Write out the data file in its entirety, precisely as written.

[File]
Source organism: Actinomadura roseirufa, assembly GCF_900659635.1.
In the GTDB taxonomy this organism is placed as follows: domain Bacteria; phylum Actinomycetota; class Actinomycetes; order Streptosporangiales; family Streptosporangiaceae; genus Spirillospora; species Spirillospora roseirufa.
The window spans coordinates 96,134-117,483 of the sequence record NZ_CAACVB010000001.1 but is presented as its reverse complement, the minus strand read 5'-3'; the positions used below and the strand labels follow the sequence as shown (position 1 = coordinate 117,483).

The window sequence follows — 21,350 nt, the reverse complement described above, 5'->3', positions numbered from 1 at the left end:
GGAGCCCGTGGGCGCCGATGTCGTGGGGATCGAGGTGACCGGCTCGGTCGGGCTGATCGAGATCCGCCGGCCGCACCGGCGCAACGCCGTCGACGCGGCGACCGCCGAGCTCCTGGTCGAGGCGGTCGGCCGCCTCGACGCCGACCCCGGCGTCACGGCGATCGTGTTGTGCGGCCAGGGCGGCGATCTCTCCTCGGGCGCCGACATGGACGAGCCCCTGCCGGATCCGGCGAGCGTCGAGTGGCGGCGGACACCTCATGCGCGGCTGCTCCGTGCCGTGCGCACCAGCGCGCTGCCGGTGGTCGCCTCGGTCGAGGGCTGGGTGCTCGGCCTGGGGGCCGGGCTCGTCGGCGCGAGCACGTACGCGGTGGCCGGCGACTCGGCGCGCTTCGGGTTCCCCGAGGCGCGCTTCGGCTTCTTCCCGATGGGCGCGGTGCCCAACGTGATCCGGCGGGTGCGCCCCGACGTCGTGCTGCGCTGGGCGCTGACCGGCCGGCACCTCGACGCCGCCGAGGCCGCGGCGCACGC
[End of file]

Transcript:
Source organism: Actinomadura roseirufa, assembly GCF_900659635.1.
In the GTDB taxonomy this organism is placed as follows: domain Bacteria; phylum Actinomycetota; class Actinomycetes; order Streptosporangiales; family Streptosporangiaceae; genus Spirillospora; species Spirillospora roseirufa.
The window spans coordinates 96,134-117,483 of the sequence record NZ_CAACVB010000001.1 but is presented as its reverse complement, the minus strand read 5'-3'; the positions used below and the strand labels follow the sequence as shown (position 1 = coordinate 117,483).

The window sequence follows — 21,350 nt, the reverse complement described above, 5'->3', positions numbered from 1 at the left end:
GGAGCCCGTGGGCGCCGATGTCGTGGGGATCGAGGTGACCGGCTCGGTCGGGCTGATCGAGATCCGCCGGCCGCACCGGCGCAACGCCGTCGACGCGGCGACCGCCGAGCTCCTGGTCGAGGCGGTCGGCCGCCTCGACGCCGACCCCGGCGTCACGGCGATCGTGTTGTGCGGCCAGGGCGGCGATCTCTCCTCGGGCGCCGACATGGACGAGCCCCTGCCGGATCCGGCGAGCGTCGAGTGGCGGCGGACACCTCATGCGCGGCTGCTCCGTGCCGTGCGCACCAGCGCGCTGCCGGTGGTCGCCTCGGTCGAGGGCTGGGTGCTCGGCCTGGGGGCCGGGCTCGTCGGCGCGAGCACGTACGCGGTGGCCGGCGACTCGGCGCGCTTCGGGTTCCCCGAGGCGCGCTTCGGCTTCTTCCCGATGGGCGCGGTGCCCAACGTGATCCGGCGGGTGCGCCCCGACGTCGTGCTGCGCTGGGCGCTGACCGGCCGGCACCTCGACGCCGCCGAGGCCGCGGCGCACGC